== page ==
Client: DiaTech Holdings/Pierian Biosciences, Inc.
Date:
September 21, 2016
Project:
PR – Op-Ed: Response to New Clinical Trials Requirements from HHS

Cancer deaths have declined substantially in the past decade. According to the National Cancer Institute, from 2003 to 2012, cancer deaths rates decreased by 1.8 percent per year among men, 1.4 percent per year among women, and 2.0 percent per year among children. While these are certainly promising developments, cancer isn’t going away any time soon.

For many cancer patients, hope for a cure lies in the results of clinical trials, which might point to newer, more effective treatments. The 2016 announcement from the Department of Health and Human Services, which calls for making information about clinical trials more widely available, offers these patients a ray of hope. It improves people’s ability to find clinical trials in which they may be able to participate and access investigational therapies.

As a member of the biotech community, I’m delighted about the new requirements. No matter what the results might be, the more clinical trial information is shared, the faster we develop transformational diagnostic tools and therapies.

These requirements coincide with our own clinical trials journey. Our technology platforms based on the MiCK and CEER assays and now renamed ChemoINTEL and PathwayINTEL respectively, help clinicians identify the most effective targeted therapy for cancer patients. They provide patient-centric, personalized intelligence on the effectiveness of chemotherapy and targeted therapy treatments, to help support clinical decision-making and drug development. Our strategy is to conduct clinical studies to support regulatory approval of these platforms by the Food and Drug Administration.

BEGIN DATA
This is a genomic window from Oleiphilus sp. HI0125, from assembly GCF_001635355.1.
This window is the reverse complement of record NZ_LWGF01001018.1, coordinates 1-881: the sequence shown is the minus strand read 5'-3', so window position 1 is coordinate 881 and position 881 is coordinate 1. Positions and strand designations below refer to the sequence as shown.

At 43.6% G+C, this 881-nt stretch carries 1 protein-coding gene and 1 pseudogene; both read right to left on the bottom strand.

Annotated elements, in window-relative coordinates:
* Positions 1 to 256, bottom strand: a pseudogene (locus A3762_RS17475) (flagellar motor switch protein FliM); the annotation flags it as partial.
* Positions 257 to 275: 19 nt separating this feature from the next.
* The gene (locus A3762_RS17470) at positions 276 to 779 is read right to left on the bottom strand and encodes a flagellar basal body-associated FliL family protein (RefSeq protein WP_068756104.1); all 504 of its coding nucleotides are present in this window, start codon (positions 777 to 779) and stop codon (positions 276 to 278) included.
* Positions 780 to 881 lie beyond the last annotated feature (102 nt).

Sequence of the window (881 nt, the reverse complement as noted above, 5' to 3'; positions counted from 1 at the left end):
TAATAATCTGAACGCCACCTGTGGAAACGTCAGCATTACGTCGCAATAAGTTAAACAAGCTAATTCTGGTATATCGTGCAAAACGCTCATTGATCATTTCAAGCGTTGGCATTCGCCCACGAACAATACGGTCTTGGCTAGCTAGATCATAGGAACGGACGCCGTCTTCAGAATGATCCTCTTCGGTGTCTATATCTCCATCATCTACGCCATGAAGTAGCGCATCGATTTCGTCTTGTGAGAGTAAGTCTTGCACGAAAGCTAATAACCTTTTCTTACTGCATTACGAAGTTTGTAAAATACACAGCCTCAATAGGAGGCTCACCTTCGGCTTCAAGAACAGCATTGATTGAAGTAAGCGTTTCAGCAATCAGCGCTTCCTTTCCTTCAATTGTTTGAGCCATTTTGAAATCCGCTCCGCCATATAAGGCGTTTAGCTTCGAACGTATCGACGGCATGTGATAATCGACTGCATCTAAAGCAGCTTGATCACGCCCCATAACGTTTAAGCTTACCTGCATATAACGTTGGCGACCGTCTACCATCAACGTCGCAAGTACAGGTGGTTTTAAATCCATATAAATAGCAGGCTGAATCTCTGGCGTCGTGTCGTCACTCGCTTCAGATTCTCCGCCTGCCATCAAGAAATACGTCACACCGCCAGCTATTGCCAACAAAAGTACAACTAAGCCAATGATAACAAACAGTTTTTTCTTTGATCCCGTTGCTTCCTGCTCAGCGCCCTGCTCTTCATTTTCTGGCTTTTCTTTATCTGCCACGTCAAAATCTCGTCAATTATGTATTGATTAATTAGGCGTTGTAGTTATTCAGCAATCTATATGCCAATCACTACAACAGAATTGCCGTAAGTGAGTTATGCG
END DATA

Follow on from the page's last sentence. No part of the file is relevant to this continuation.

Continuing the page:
Prior to the new rules going into effect, the sharing of summary results for clinical trials was inconsistent. Effective January 18, 2017, summary results must be posted within a year of a trial’s completion, even if the product being tested is not yet FDA-approved.

This is a step forward for patients and their families looking for promising new treatments. According to FDA Commissioner Robert M. Califf, M.D., “When people participate in clinical trials, they are volunteering to create generalizable knowledge to help others in the future and we want their participation honored by ensuring that the existence of trials and their results are available to all patients and their healthcare providers, as well as researchers.”

Some in the biotech community may be wary that all this transparency might interfere with their proprietary solutions. But clinical trials are everyone’s risk, responsibility and ultimately, reward.

The more information we share, whether positive or negative, the more we can drive down the cancer death rate even further. That’s good news for everyone.

.Robert Henry is the president and chief executive officer of Pierian Biosciences

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